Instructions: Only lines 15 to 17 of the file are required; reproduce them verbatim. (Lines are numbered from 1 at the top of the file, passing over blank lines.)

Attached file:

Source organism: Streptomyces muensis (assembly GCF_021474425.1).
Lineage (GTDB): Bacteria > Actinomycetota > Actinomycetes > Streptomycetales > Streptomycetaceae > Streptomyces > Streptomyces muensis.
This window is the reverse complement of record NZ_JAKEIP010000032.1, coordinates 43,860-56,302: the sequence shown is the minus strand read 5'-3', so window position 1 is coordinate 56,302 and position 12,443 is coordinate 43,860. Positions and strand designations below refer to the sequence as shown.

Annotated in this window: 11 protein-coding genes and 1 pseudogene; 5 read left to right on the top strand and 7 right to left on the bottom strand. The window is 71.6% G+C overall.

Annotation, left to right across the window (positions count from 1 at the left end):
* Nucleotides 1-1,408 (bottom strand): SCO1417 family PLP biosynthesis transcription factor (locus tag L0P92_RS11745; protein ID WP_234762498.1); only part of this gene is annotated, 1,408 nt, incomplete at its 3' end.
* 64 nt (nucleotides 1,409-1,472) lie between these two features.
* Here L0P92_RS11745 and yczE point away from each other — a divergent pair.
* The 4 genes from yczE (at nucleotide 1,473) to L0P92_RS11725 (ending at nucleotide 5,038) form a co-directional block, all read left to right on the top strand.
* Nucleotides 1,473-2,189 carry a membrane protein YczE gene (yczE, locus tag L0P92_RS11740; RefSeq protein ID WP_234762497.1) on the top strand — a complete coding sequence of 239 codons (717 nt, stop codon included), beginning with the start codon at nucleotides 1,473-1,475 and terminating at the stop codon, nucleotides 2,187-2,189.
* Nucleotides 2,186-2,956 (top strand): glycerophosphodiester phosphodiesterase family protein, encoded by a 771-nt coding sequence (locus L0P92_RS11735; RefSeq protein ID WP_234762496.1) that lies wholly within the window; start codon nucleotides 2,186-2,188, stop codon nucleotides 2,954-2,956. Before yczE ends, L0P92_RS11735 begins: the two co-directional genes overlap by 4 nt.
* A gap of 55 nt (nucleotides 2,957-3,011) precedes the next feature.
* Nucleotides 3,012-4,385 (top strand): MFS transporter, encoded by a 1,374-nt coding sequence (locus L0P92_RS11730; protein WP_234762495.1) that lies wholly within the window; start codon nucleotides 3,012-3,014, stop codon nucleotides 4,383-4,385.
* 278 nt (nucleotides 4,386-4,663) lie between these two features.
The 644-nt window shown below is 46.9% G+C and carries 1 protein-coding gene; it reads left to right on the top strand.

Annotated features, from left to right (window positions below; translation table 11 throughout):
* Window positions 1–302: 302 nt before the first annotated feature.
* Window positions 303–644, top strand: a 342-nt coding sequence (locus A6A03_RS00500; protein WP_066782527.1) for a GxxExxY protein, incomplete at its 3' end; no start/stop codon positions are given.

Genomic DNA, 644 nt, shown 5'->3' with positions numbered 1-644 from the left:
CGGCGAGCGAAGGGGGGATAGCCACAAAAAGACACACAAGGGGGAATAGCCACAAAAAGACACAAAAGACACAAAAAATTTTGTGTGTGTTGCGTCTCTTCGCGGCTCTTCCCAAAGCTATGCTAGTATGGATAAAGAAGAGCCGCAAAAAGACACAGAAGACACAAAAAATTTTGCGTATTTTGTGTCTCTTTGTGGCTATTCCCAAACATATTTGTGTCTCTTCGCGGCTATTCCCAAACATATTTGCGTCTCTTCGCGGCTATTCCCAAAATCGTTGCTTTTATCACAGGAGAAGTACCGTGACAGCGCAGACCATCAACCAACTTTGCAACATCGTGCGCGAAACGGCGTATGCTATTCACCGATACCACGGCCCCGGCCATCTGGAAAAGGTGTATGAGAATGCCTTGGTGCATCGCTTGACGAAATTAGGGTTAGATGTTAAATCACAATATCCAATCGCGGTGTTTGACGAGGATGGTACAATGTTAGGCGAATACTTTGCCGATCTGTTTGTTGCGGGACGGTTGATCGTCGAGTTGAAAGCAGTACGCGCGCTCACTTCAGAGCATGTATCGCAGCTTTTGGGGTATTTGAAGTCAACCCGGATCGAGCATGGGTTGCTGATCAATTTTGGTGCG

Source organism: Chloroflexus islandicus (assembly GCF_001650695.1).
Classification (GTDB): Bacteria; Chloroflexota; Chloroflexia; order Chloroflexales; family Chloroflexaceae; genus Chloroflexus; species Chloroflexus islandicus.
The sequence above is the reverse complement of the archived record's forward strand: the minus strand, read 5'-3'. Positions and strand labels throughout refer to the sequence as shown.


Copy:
The 644-nt window shown below is 46.9% G+C and carries 1 protein-coding gene; it reads left to right on the top strand.

Annotated features, from left to right (window positions below; translation table 11 throughout):
* Window positions 1–302: 302 nt before the first annotated feature.